FINDING SHELTER FOR THE HOMELESS : GAUHAR NAWAB
Leading hotelier of UK Gauhar Nawab in an interview with Harish Chandra
Gauhar Nawab reached United Kingdom in difficult times. Removed from his hearth and home, he struggled hard to make the two ends meet. On having achieved success, he works for the settlement of the homeless especially those who had to leave their country.
The 76-year-old successful hotelier and socialite Gauhar Nawab arrived in UK from India in 1961 December to do a degree in law and become a Barrister. Soon thereafter war between India and China broke out. The war blocked transfer of funds from India to the United Kingdom and he could not pay fee for the degree. To overcome the shortage of funds he picked his first job – that of a cleaner; then became a baker. “I used my earnings to pursue studies and finally qualified as a company secretary,” says Nawab, who now ranks among successful businessmen of UK.
“I worked for 3 years in a company from 1967 to 1970. But gave up the job to start my own business in what’s today called the realty sector. I first tried my hand as a builder and started to buy and sell property.I made my first fortune in 1974 and then I put all the money in hotel industry,” adds Nawab.
“I started to buy small hotels and expand them into bigger property. The first hotel I had bought was for eight-and-half thousand pounds with nine rooms, which I expanded to 65 rooms and then I carried on buying more and more hotels. Today I have 14 hotels and 300 properties. I have 100 percent ownership in these properties,” says Nawab.
According to the records of the registrar of the companies of the UK, Gauhar Nawab, born in 1940, is today associated with at least 46 companies largely in the hotel industry. Companies associated with him at least have £270,940 shareholder value and £83,539 cash.
“My partner is my wife and there is a story to go through.I have been through lot of difficulties but the difficulties are here to be resolved. There was a time in 60s when there was too much racism but then there is a saying — survival of the fittest.If you mind your business you don’t face any problem; if you work hard you never go wrong and people would like you and respect you and give you more love. My turnover is 35 billion. I keep on opening more and more hotels,” says Nawab, now 76 years old.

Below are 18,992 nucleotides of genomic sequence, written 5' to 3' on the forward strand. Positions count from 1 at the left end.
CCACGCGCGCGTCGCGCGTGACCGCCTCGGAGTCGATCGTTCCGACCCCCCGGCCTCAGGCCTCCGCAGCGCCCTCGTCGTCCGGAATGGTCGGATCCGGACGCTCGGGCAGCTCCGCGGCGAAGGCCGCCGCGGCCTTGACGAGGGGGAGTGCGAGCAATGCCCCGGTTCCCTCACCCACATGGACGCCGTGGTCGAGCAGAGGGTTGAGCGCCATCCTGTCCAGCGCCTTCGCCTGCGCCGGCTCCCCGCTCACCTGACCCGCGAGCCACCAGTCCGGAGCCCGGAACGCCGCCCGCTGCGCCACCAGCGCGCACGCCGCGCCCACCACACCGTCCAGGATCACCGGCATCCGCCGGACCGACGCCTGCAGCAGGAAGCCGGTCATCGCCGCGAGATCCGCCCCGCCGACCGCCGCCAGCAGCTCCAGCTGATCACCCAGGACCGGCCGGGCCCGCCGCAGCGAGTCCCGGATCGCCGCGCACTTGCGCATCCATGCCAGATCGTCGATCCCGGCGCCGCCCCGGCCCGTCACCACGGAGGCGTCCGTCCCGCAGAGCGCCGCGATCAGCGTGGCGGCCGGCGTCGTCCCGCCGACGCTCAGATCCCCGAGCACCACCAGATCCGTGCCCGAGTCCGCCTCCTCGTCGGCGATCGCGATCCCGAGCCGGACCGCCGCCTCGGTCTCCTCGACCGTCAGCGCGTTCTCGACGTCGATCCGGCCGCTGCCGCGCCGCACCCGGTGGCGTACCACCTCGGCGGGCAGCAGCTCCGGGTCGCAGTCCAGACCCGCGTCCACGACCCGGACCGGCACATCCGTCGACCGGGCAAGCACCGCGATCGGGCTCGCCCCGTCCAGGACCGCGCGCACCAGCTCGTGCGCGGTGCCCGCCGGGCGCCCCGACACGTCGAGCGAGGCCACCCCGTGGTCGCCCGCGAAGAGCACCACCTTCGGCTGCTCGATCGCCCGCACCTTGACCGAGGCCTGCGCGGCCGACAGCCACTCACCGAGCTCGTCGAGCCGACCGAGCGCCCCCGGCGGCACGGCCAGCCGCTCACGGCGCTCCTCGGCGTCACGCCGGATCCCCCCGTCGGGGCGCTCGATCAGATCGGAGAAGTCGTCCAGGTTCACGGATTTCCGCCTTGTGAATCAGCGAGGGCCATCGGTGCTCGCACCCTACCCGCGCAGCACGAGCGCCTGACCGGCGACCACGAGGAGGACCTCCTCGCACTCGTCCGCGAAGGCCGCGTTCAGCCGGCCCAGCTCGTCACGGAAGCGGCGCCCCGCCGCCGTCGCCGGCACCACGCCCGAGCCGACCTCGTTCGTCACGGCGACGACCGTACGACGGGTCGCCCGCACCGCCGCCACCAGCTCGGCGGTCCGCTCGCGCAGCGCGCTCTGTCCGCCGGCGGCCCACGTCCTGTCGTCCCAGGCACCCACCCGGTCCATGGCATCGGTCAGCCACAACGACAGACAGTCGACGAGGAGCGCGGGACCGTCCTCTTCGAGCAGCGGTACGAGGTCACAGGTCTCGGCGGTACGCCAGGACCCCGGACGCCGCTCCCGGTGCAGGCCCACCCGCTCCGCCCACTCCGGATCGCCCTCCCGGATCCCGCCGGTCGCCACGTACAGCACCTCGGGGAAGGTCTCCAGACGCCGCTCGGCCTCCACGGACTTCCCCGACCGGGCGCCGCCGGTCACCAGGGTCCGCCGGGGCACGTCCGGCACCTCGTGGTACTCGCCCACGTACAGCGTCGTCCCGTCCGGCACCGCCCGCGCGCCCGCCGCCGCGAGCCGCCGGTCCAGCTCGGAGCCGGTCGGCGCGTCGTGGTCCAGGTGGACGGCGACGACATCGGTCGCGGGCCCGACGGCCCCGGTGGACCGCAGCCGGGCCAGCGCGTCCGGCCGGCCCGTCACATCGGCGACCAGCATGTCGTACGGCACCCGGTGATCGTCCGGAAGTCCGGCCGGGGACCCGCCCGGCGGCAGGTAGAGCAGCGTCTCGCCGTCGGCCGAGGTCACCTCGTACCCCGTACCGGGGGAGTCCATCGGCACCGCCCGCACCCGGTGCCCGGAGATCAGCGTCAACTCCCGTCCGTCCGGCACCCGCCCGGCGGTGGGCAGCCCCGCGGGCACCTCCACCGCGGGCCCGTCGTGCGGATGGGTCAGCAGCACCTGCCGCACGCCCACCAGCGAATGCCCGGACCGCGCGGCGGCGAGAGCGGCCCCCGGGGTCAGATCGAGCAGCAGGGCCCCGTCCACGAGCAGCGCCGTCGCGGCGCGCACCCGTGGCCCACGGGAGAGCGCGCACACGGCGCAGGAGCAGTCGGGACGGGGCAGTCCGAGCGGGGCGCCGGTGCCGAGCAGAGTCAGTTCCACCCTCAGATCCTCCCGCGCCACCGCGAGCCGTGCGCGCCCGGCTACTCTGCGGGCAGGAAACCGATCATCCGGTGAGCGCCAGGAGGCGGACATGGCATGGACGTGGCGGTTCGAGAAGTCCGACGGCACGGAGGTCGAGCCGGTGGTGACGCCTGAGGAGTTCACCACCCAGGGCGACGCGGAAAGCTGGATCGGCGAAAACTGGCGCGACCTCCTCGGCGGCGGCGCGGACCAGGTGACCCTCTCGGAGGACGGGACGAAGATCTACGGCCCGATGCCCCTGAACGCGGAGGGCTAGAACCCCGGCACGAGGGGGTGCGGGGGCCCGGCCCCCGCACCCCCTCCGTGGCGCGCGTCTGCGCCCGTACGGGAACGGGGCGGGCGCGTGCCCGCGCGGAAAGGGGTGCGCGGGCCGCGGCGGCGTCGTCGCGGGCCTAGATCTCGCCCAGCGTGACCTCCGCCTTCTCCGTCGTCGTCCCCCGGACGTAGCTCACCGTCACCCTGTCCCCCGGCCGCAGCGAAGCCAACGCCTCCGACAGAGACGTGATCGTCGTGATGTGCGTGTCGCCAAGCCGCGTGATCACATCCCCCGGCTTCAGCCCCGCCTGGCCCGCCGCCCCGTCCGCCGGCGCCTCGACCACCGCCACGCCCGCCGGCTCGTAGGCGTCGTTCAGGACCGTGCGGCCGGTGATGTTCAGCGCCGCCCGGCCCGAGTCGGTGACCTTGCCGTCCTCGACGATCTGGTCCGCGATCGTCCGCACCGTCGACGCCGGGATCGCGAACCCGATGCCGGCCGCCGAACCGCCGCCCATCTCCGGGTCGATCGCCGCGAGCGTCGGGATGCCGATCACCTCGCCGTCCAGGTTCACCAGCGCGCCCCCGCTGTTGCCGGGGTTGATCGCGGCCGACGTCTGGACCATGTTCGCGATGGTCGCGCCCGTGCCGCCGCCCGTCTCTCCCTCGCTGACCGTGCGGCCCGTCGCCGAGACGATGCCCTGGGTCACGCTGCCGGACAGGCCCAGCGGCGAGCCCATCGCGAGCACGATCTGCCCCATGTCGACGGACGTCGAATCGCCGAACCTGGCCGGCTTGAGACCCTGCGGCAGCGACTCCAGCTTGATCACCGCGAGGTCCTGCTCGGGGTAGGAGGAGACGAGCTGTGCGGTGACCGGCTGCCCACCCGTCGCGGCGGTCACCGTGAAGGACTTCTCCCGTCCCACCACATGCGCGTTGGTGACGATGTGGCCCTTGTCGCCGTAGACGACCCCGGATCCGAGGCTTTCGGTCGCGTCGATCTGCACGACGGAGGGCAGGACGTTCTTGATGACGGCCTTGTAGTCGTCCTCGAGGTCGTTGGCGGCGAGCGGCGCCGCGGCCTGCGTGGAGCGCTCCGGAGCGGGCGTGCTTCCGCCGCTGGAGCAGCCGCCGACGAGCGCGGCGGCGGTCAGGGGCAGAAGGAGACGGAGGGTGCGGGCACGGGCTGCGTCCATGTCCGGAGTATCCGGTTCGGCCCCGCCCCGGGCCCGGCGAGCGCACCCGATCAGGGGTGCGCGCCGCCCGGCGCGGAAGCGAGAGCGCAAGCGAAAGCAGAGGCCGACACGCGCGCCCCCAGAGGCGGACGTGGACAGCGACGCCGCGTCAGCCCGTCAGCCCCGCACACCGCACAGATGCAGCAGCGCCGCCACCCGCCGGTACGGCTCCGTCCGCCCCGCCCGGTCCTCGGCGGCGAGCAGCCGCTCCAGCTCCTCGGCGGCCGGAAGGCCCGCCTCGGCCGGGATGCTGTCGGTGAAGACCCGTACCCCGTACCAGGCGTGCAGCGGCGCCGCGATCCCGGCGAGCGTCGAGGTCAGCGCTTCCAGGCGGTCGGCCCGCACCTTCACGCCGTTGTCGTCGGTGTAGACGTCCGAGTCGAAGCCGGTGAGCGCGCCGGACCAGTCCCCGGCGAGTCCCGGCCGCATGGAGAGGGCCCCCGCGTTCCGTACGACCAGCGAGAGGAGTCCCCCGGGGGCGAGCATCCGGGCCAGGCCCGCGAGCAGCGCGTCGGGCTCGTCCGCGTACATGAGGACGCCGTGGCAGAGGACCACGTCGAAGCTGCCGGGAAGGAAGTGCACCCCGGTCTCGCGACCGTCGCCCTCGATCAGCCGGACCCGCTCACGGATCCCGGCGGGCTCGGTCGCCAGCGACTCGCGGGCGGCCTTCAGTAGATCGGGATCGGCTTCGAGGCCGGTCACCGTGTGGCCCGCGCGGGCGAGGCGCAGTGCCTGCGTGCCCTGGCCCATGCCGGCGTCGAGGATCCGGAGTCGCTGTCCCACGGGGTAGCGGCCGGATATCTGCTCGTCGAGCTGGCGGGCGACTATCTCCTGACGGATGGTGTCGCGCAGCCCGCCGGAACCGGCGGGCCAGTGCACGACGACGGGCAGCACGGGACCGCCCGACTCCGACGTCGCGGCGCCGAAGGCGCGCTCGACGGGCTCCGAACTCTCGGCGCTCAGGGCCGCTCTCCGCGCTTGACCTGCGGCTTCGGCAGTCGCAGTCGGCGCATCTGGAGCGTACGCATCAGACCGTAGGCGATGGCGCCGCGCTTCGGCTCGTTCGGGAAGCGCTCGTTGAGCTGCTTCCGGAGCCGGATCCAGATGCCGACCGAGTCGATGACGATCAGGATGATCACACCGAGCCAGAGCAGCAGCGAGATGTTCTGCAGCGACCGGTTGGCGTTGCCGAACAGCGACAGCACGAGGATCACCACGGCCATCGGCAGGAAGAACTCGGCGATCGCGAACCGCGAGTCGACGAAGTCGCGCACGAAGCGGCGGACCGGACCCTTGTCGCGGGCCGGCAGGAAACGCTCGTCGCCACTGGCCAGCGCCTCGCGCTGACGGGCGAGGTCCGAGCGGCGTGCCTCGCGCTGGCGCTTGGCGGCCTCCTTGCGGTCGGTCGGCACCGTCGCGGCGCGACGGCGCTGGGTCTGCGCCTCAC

“And I am a man who came from Lucknow not from Delhi or any other metropolitan. It was very difficult as Lucknow did not have the work environment of metropolitan cities. It was a city of Nawabs. I came out from that scenario – first the elementary at Sadabad and then Krishna College. Finally did my graduation from Lucknow University. I was president of Urdu Society,” says Nawab recalling his early years.
I WOULD LIKE TO GIVE OUR YOUTH THE MESSAGE THAT KHUDA NA KARE KI KOI SHAKHS APNE GHAR SE BEGHAR HO AUR JAB INSAAN BEGHAR HOTA HAIN (GOD FORBID THAT ANYBODY SHOULD BE FORCED TO LEAVE THEIR HOME FOR THE HOMELESS) BECOMES A BURDEN ON SOCIETY, THEY SHOULD HAVE A BELIEF IN THEIR NATION AND A VISION ABOUT WHAT THEY WOULD LIKE TO DO
“I used to organize a lot of functions but here there is nothing of that kind.There is only commerce and work. This is a machine factory where people come in the factory and work and the one who works becomes successful. When I came, I was used to stay with an English family and used to eat that food only. We did not have any identity of our own. But things are different today,” adds Nawab, who is now the patron of the India International Foundation – which supports Indian culture in the UK – alongside Labour politician and longest-serving MP of Asian origin Keith Vaz. He is also the international president of the NRI Welfare Society of India.
“With passage of time I forgot everything that happened to me in past.Now I have two children and I have a wife, who unfortunately suffered a brain hemorrhage four years ago. Now she is doing well. I would like to tell that whatever I do, I become successful because there is the blessing of god and parents,” says Nawab.
“I am trying to make a place for the poor people where they can rule, they can get the necessary supplements and medicines, and I’ll manage all of this through the money I earn in my business. Many of my employees are Indian; I provide them job opportunities. I believe that in business a person should not bring in religion, language and politics. As I believe that the business which is clean will have no problems. I have a very diverse group of employees. I have a message for my country that if anyone wants to become successful he should remember — if you’ll work you’ll be successful. And failure is a diseases and it catches the one who tries to hurt his religion or anything. I would like to help the people of our country if they want to work in London in hotel industries,” adds Nawab.
On giving it back to the society, Nawab says, “I pay a very big tax with insurance and also do some charity. My charity is going to look after the children who are suffering with cancer; these are some of my social contributions.”
“I would like to give our youth the message that khuda na kare ki koi shakhs apne ghar se beghar ho aur jab insaan beghar hota hain (God forbid that anybody should be forced to leave their home for the homeless) becomes a burden on society. They should have a belief in their nation and a vision about what they would like to do.